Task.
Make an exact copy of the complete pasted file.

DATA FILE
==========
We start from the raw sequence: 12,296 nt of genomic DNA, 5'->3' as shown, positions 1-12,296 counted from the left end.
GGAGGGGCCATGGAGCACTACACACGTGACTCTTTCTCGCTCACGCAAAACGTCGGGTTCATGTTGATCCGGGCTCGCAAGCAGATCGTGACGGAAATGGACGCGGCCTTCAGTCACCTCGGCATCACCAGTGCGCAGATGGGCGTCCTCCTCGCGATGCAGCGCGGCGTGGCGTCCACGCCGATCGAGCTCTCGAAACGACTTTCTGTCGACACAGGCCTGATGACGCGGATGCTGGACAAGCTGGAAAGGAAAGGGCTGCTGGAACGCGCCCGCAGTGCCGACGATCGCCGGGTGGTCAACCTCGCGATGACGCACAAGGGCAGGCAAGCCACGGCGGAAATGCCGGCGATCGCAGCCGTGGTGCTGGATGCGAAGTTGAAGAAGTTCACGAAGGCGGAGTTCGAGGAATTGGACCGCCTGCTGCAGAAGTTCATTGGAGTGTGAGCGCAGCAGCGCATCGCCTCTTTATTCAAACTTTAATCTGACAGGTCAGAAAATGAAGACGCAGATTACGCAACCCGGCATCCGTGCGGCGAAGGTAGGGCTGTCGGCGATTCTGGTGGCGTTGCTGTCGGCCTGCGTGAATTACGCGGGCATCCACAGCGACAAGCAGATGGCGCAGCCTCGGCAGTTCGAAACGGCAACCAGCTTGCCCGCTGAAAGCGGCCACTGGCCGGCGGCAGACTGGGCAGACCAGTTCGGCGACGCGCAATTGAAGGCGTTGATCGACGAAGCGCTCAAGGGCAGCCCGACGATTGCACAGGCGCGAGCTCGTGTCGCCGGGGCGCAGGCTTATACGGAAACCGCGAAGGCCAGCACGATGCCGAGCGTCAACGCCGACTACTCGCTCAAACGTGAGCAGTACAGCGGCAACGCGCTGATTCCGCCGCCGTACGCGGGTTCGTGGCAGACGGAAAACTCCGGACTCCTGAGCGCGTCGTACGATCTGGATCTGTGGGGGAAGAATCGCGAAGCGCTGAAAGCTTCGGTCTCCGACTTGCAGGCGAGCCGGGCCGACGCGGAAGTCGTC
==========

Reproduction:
We start from the raw sequence: 12,296 nt of genomic DNA, 5'->3' as shown, positions 1-12,296 counted from the left end.
GGAGGGGCCATGGAGCACTACACACGTGACTCTTTCTCGCTCACGCAAAACGTCGGGTTCATGTTGATCCGGGCTCGCAAGCAGATCGTGACGGAAATGGACGCGGCCTTCAGTCACCTCGGCATCACCAGTGCGCAGATGGGCGTCCTCCTCGCGATGCAGCGCGGCGTGGCGTCCACGCCGATCGAGCTCTCGAAACGACTTTCTGTCGACACAGGCCTGATGACGCGGATGCTGGACAAGCTGGAAAGGAAAGGGCTGCTGGAACGCGCCCGCAGTGCCGACGATCGCCGGGTGGTCAACCTCGCGATGACGCACAAGGGCAGGCAAGCCACGGCGGAAATGCCGGCGATCGCAGCCGTGGTGCTGGATGCGAAGTTGAAGAAGTTCACGAAGGCGGAGTTCGAGGAATTGGACCGCCTGCTGCAGAAGTTCATTGGAGTGTGAGCGCAGCAGCGCATCGCCTCTTTATTCAAACTTTAATCTGACAGGTCAGAAAATGAAGACGCAGATTACGCAACCCGGCATCCGTGCGGCGAAGGTAGGGCTGTCGGCGATTCTGGTGGCGTTGCTGTCGGCCTGCGTGAATTACGCGGGCATCCACAGCGACAAGCAGATGGCGCAGCCTCGGCAGTTCGAAACGGCAACCAGCTTGCCCGCTGAAAGCGGCCACTGGCCGGCGGCAGACTGGGCAGACCAGTTCGGCGACGCGCAATTGAAGGCGTTGATCGACGAAGCGCTCAAGGGCAGCCCGACGATTGCACAGGCGCGAGCTCGTGTCGCCGGGGCGCAGGCTTATACGGAAACCGCGAAGGCCAGCACGATGCCGAGCGTCAACGCCGACTACTCGCTCAAACGTGAGCAGTACAGCGGCAACGCGCTGATTCCGCCGCCGTACGCGGGTTCGTGGCAGACGGAAAACTCCGGACTCCTGAGCGCGTCGTACGATCTGGATCTGTGGGGGAAGAATCGCGAAGCGCTGAAAGCTTCGGTCTCCGACTTGCAGGCGAGCCGGGCCGACGCGGAAGTCGTC